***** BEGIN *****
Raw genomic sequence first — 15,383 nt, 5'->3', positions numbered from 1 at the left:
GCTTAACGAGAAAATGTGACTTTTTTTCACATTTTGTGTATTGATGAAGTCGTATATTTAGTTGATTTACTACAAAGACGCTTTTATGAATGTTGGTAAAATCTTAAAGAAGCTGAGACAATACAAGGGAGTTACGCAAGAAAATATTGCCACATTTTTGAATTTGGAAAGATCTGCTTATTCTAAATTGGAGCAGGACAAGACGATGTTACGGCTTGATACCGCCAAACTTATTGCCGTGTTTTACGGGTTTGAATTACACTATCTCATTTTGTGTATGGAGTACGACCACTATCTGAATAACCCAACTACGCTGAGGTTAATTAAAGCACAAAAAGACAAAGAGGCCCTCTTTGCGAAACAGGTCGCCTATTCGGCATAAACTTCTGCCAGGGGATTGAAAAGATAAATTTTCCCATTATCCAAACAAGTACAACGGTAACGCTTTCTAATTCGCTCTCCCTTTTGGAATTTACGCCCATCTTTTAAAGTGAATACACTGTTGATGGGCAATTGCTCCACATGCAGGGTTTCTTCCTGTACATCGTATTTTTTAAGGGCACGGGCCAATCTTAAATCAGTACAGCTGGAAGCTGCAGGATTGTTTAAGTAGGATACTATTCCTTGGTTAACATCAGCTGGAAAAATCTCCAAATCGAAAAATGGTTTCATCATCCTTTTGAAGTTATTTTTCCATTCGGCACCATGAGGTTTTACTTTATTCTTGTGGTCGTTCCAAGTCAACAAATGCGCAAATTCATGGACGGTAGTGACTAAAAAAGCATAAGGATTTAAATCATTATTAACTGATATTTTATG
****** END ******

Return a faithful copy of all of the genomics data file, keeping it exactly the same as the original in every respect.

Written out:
Raw genomic sequence first — 15,383 nt, 5'->3', positions numbered from 1 at the left:
GCTTAACGAGAAAATGTGACTTTTTTTCACATTTTGTGTATTGATGAAGTCGTATATTTAGTTGATTTACTACAAAGACGCTTTTATGAATGTTGGTAAAATCTTAAAGAAGCTGAGACAATACAAGGGAGTTACGCAAGAAAATATTGCCACATTTTTGAATTTGGAAAGATCTGCTTATTCTAAATTGGAGCAGGACAAGACGATGTTACGGCTTGATACCGCCAAACTTATTGCCGTGTTTTACGGGTTTGAATTACACTATCTCATTTTGTGTATGGAGTACGACCACTATCTGAATAACCCAACTACGCTGAGGTTAATTAAAGCACAAAAAGACAAAGAGGCCCTCTTTGCGAAACAGGTCGCCTATTCGGCATAAACTTCTGCCAGGGGATTGAAAAGATAAATTTTCCCATTATCCAAACAAGTACAACGGTAACGCTTTCTAATTCGCTCTCCCTTTTGGAATTTACGCCCATCTTTTAAAGTGAATACACTGTTGATGGGCAATTGCTCCACATGCAGGGTTTCTTCCTGTACATCGTATTTTTTAAGGGCACGGGCCAATCTTAAATCAGTACAGCTGGAAGCTGCAGGATTGTTTAAGTAGGATACTATTCCTTGGTTAACATCAGCTGGAAAAATCTCCAAATCGAAAAATGGTTTCATCATCCTTTTGAAGTTATTTTTCCATTCGGCACCATGAGGTTTTACTTTATTCTTGTGGTCGTTCCAAGTCAACAAATGCGCAAATTCATGGACGGTAGTGACTAAAAAAGCATAAGGATTTAAATCATTATTAACTGATATTTTATG